It’s an old scam that has been around for years, but it’s still catching owners out! Technology is not the only thing that moves forward, so do scammers and their techniques in conning people out of money.
Over the years we have seen numerous scams but the one that appears to be the most common, and keeps rearing its ugly head, is the ‘holiday maker’ (aka scammer) who wants to pay too much money. If anyone ever wants to pay more money than the value of the rental (however plausible the reason may appear), our advice is to stay well away as it is highly likely to be a scam.
The principle behind this type of scam has not changed over the years. The scammer will book the accommodation, make an overpayment and request the overpayment value be paid back once the funds have cleared in your account. The reasons for the overpayment are often work related (e.g. their company is paying and can only make one payment which includes travel, expenses etc) so it may appear plausible. But (and there has to be one!)… whilst the payment will initially appear to clear in your account, a few weeks later the payment will bounce and the scammer will be long gone with the money you paid them back (i.e. the sum of the overpayment).
These scams used to be easier to spot as the scammers had very poor use of English. However, they are getting smarter, have a better use of English, telling more believable stories and at times quote contact details for both themselves and their companies which at first glance, adds a feeling of authenticity to the enquiry.
We thought we would share with you two recent scams that are currently being tried. Hopefully this will help you familiarise yourself with this type of scam and also provide details of two scammers that are currently contacting cottage owners (however, names and email addresses do change).
The first scammer calls himself Francis Martins and this was his initial enquiry email:
As you can see, grammar is poor. First tip: If you receive an enquiry that contains poor grammar, the alarm bells should start to ring. Do not automatically disregard it as many legitimate foreign holiday makers have limited English, but be cautious. Second tip: ‘Greetings’ is a word that scammers often use. But, it can also be used by foreign holiday makers (I have had genuine enquiries from Holland which include this term) but more often than not it appears on scam emails. Third tip: If a phone number is provided, phone it. It is highly unlikely you will get to speak to a scammer (as is the case above)!
This is the second email ‘Francis Martins’ sent to the owner:
As you can see, the grammar is a little better on this email (although the response is standardised which is another giveaway) and the reference to the company name is a clever tactic in creating trust. However, the owner did contact the company quoted who confirmed that this was not genuine. Fourth Tip: Should anyone ever want to make an over-payment, our advice is to walk away from the booking and cease communication. It is not worth the risk and highly likely to be a scam. Fifth Tip: If something appears to be too good to be true, it probably is! Scammers are often very flexible about their arrival date, happy to pay over the odds for the accommodation and quick to book without asking many (if any) questions about the accommodation itself (only payment). This next scam is a classic example:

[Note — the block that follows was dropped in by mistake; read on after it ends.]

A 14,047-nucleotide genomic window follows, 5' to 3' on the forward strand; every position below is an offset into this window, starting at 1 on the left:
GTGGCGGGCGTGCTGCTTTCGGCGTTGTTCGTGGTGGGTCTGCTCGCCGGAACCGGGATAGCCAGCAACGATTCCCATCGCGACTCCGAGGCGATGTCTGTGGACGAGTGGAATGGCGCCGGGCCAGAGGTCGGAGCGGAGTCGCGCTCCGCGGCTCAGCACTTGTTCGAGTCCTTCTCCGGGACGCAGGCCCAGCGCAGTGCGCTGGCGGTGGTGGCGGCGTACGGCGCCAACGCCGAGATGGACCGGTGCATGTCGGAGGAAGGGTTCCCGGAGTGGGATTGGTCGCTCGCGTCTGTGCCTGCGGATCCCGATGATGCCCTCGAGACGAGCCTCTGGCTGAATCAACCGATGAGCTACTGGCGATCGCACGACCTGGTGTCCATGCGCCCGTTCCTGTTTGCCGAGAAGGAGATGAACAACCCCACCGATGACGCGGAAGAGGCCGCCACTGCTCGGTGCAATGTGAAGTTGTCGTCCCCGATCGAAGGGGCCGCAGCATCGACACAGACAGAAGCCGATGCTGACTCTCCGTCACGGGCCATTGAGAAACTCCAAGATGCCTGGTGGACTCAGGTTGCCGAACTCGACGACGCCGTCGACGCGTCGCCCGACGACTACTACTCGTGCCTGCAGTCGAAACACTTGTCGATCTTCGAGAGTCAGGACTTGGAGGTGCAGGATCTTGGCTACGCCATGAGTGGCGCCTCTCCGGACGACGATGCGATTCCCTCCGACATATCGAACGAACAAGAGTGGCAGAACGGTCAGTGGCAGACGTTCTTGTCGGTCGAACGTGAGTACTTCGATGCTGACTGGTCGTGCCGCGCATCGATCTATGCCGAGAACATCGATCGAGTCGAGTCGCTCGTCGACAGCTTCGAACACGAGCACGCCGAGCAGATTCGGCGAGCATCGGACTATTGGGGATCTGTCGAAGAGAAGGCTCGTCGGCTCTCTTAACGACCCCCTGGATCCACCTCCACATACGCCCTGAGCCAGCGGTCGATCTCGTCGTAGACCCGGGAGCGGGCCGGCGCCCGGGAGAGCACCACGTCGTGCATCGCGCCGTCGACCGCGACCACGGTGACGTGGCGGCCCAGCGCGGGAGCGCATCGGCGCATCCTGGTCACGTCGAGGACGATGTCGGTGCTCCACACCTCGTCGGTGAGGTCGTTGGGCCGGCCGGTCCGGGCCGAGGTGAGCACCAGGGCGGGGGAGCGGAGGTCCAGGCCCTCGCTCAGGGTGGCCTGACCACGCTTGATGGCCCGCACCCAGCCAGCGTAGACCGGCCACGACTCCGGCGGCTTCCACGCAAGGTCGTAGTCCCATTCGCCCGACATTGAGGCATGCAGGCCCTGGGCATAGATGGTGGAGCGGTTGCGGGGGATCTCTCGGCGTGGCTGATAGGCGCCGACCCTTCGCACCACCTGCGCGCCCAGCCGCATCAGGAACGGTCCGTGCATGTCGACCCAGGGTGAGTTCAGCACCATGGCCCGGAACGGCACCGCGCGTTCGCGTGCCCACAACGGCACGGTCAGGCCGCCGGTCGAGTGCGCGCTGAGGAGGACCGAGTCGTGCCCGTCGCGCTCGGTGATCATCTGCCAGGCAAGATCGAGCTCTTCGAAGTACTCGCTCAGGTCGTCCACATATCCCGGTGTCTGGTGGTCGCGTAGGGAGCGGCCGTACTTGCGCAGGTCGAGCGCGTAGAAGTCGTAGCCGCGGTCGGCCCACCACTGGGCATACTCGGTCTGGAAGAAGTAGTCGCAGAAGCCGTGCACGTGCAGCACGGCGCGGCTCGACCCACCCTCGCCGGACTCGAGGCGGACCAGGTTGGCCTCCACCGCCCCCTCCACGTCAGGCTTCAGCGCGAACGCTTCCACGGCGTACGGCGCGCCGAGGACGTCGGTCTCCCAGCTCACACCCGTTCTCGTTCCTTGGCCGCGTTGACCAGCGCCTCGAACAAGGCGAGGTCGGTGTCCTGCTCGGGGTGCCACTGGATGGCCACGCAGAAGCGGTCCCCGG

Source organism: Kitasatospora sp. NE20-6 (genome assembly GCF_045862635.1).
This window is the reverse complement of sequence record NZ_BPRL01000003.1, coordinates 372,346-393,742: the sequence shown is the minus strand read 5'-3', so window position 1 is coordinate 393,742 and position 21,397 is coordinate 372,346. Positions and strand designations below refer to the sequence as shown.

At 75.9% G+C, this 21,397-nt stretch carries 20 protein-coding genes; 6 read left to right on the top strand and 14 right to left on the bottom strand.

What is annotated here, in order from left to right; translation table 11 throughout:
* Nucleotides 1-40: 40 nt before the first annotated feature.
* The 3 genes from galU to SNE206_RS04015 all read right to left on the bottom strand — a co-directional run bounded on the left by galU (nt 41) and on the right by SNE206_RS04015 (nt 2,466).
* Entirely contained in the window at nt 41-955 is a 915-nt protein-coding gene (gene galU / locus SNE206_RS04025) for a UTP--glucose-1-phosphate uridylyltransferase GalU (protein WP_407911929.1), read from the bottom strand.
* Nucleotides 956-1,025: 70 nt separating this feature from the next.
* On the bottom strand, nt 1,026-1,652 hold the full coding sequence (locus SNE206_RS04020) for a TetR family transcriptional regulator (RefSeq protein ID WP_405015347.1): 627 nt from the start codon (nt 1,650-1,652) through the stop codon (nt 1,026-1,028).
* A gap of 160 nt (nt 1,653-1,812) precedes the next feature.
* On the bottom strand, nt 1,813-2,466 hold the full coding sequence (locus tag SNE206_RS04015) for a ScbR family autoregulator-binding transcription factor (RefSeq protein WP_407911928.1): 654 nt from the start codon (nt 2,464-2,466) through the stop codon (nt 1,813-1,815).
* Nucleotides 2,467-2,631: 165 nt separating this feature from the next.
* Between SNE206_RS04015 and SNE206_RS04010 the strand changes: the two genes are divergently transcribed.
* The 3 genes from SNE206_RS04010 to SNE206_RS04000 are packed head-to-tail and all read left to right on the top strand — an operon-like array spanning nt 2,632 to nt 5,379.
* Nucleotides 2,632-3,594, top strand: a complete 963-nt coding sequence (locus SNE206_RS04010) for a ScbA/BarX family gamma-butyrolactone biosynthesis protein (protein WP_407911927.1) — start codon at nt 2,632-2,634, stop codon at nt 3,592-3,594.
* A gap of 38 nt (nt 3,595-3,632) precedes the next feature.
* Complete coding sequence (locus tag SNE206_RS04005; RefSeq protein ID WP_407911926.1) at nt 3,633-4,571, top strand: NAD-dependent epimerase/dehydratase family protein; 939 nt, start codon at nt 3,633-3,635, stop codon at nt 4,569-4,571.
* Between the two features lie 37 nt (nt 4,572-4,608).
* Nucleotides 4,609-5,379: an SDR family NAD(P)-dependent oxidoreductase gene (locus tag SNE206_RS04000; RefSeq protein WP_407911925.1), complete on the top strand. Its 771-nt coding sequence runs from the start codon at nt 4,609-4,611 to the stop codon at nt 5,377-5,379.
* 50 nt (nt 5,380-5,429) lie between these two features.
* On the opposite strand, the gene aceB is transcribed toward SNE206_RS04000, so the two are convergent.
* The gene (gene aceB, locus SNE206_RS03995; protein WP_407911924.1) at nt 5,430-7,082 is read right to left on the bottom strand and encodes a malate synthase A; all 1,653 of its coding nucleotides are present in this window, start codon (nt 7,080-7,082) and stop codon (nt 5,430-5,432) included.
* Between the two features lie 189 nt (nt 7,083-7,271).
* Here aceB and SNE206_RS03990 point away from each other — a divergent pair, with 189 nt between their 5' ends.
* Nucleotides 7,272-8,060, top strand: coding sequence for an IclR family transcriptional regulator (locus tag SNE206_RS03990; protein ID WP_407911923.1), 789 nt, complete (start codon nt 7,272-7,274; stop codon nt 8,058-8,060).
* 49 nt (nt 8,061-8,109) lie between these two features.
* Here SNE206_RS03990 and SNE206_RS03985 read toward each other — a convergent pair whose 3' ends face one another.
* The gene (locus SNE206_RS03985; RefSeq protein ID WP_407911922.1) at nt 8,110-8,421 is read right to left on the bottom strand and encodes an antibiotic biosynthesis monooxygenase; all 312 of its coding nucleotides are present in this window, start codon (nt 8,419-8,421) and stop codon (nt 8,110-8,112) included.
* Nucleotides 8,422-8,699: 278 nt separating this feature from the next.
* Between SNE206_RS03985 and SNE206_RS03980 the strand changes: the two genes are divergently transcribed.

I personally received this scam for one of our cottages from ‘Mr & Mrs Lewis Garcia’. As you can see, the use of grammar is better on this enquiry but it rang warning bells firstly because of the use of ‘good day’ (just like ‘greetings’, this is another popular phrase used by scammers). The mention of ‘total cost’ and ‘tax’ also raised concerns, as did the appearance of flexibility on arrival date.
When I went back to the scammer and offered an alternative date and price, this was the response that I (unsurprisingly) received:
Needless to say, I did not take the booking from the Garcia’s!
Hopefully the tips and examples above will help you to easily identify this type of scammer. Some scams are very easy to spot but others are harder and more convincing. Cottage owners should also be aware of telephone scammers.
If you receive a suspicious enquiry, do some research online. Search under the ‘scammers’ name and email address to see if any forums have reported the scammer in the past. It is also worth searching any unusual requests such as ‘Certified euro cheque’ as in the ‘Garcia’ case above. As you can see, there’s plenty of information online to indicate it’s a scam:
If you are ever in doubt, feel free to email us and we will more than happily take a look and give you our view. It is also really useful for advertising websites like ourselves to be made aware of scammers so we can ensure we stop them contacting other owners.
Have you recently been contacted by a scammer? If so, please help spread the word and make other owners aware by leaving the details below.